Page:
The Words of the Tokuno Family
Tallinn, Estonia -- UPF-Estonia convened a leadership conference on the theme of "Peace Building in Multicultural Societies -- The Baltic Dialogue Initiative" in Tallinn on June 2.
The event was part of a series of UPF conferences on a similar theme in Moscow (April 6-7), in Baku, Azerbaijan (May 29) and in Tbilisi, Georgia (May 31). The Tallin Forum brought together 70 participants from five nations: Estonia, Latvia, Lithuania, Russia, and Finland. Begun by UPF-Eurasia in 2011, the Baltic Dialogue Initiative aims at overcoming the consequences of the Soviet past and moving on to a new type of cooperation and integration among Baltic nations and Russia.
The first session began with opening remarks from the UPF-Eurasia Regional Chair Eiji Tokuno, and Professor Anton Raukas, a member of the Estonian Academy of Sciences. It was followed by a report on the ethnic dialogue experienced in the city of Kondopoga, Russia by Mrs. Olga Meshkova, head of the city's NGO council. Then Dr. Thomas Walsh, President of UPF International, gave some remarks on the issue of multiculturalism and a report on recent UPF projects around the world.
The second session began with a presentation on the UPF philosophy of education by UPF-Eurasia Secretary General Jacques Marion. He was followed by Dr. Liidia Kõlvart, President of the LÜÜRA NGO, who told about the 20-year history of her organization regrouping more than 50 local NGOs of ethnic minorities in Estonia. Mrs. Tatyana Krasnosumova, head of UPF-Northwest Russia, spoke about Baltic Dialogue projects sponsored by UPF in cooperation with Finland and Sweden and educational programs for Youth Peace Ambassadors in the St. Petersburg region. Mr. Roland Rand, Founder of the Estonian NGO "Diverse Faith Alliance." gave a report on the controversy surrounding the bronze soldier statue in Tallinn that caused clashes between Estonian and ethnic Russians three years ago. Finally, Mrs. Ilvi Joe-Cannon spoke about the historical struggles and the evolving attitudes regarding abuse of women in multi-ethnic Estonia.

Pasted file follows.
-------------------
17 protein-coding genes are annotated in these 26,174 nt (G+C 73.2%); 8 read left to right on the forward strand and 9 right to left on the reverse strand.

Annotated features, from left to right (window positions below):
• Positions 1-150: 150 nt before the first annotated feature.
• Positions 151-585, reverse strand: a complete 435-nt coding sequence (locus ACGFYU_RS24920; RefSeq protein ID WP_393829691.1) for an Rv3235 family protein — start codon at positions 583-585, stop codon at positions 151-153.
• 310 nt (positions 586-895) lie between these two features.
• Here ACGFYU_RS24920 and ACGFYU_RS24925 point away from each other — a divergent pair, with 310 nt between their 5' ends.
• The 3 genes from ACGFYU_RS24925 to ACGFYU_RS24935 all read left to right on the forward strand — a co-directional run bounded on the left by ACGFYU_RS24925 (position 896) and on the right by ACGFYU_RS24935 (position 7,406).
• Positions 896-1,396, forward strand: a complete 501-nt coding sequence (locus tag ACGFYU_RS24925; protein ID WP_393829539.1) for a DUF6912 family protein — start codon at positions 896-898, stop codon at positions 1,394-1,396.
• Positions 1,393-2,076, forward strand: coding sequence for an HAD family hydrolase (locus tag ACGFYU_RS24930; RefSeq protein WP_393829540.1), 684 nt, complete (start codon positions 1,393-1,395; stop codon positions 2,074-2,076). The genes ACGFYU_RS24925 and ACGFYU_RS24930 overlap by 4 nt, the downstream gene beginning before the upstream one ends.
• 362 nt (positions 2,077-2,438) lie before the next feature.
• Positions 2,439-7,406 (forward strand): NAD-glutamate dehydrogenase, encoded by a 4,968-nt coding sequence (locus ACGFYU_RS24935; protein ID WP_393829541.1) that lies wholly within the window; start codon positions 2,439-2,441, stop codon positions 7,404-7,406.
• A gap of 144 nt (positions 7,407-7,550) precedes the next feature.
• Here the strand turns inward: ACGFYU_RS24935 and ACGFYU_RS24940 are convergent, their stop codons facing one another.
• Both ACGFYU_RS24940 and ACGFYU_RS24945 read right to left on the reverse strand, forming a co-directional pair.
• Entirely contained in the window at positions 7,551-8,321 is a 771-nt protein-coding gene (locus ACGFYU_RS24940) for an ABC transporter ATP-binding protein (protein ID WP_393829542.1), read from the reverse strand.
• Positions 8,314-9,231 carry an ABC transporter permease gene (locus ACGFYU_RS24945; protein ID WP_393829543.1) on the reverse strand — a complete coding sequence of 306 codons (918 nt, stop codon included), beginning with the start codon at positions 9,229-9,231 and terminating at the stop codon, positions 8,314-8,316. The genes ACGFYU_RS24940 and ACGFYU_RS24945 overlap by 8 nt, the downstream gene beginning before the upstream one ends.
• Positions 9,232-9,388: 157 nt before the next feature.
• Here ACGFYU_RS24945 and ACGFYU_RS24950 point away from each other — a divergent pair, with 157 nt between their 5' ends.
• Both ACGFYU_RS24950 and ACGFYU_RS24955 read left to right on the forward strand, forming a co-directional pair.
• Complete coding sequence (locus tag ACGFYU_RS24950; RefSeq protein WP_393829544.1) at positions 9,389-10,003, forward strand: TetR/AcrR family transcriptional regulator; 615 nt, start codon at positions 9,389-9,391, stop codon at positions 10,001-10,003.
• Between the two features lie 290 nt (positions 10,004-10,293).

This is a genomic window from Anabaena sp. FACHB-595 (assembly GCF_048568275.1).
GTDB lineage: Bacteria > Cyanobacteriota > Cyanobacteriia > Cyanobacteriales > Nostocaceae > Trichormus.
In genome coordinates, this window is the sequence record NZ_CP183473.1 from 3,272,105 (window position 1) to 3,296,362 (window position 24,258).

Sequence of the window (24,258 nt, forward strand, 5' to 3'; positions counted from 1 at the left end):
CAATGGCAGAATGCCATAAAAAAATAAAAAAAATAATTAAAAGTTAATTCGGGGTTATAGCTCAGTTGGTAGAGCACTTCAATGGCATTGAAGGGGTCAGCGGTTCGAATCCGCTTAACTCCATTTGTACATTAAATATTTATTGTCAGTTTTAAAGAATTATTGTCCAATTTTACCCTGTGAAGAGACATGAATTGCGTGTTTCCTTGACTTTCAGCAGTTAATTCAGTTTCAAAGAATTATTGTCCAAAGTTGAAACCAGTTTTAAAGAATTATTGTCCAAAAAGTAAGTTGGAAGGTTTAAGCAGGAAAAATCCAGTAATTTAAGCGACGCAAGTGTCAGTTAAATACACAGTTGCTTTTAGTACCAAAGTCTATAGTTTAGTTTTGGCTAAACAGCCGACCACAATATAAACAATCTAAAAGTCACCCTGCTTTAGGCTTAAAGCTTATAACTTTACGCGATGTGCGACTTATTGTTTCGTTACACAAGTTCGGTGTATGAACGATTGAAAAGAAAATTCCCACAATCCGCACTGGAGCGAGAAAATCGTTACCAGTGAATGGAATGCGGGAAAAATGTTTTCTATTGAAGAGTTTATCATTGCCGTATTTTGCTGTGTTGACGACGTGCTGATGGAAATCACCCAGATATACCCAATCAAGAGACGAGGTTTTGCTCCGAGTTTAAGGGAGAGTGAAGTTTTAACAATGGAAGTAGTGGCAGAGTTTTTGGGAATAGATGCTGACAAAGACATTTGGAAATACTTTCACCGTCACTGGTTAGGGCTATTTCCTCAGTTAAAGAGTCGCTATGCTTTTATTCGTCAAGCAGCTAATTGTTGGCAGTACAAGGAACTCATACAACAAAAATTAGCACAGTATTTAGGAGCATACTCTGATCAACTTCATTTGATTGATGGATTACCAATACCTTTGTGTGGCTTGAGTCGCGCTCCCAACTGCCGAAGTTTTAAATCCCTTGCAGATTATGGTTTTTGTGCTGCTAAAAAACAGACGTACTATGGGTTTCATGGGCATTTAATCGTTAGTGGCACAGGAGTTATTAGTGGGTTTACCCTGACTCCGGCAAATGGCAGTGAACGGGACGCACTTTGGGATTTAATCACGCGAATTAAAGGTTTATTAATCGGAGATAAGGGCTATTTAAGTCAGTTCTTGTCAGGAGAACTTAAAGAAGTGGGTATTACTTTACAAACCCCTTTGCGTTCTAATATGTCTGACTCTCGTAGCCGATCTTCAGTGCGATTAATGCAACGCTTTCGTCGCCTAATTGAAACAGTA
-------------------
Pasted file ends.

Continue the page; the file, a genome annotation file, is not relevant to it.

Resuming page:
Final reflections were given by Prof. Toomas Alatalu from Tallinn University and Dr. Rony Smolar from the Helsinki Jewish community. Both affirmed the relevance of the multicultural issue and the need to continue promoting dialogue among Baltic nations. After brief comments by representatives from Lithuania and Latvia, Dr. Walsh concluded the event with a reflection on the converging trends toward globalization and the claims of ethnic identity that underlie multiculturalism in the world today. He encouraged Ambassadors for Peace in the Baltic region and Russia to continue their dialogue.